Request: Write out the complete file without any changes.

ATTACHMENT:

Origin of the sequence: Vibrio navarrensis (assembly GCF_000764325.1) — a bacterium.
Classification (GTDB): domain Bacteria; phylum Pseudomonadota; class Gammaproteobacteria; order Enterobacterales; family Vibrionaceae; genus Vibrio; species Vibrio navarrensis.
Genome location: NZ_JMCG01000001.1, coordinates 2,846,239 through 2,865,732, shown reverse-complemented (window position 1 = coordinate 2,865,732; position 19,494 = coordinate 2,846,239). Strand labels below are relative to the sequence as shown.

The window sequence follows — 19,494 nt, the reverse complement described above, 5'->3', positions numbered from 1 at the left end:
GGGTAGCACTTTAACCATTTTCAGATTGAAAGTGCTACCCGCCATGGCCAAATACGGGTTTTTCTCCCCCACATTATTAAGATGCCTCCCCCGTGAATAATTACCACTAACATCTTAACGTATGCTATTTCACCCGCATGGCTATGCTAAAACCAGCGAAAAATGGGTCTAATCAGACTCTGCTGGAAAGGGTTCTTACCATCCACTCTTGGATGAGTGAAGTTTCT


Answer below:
Origin of the sequence: Vibrio navarrensis (assembly GCF_000764325.1) — a bacterium.
Classification (GTDB): domain Bacteria; phylum Pseudomonadota; class Gammaproteobacteria; order Enterobacterales; family Vibrionaceae; genus Vibrio; species Vibrio navarrensis.
Genome location: NZ_JMCG01000001.1, coordinates 2,846,239 through 2,865,732, shown reverse-complemented (window position 1 = coordinate 2,865,732; position 19,494 = coordinate 2,846,239). Strand labels below are relative to the sequence as shown.

The window sequence follows — 19,494 nt, the reverse complement described above, 5'->3', positions numbered from 1 at the left end:
GGGTAGCACTTTAACCATTTTCAGATTGAAAGTGCTACCCGCCATGGCCAAATACGGGTTTTTCTCCCCCACATTATTAAGATGCCTCCCCCGTGAATAATTACCACTAACATCTTAACGTATGCTATTTCACCCGCATGGCTATGCTAAAACCAGCGAAAAATGGGTCTAATCAGACTCTGCTGGAAAGGGTTCTTACCATCCACTCTTGGATGAGTGAAGTTTCT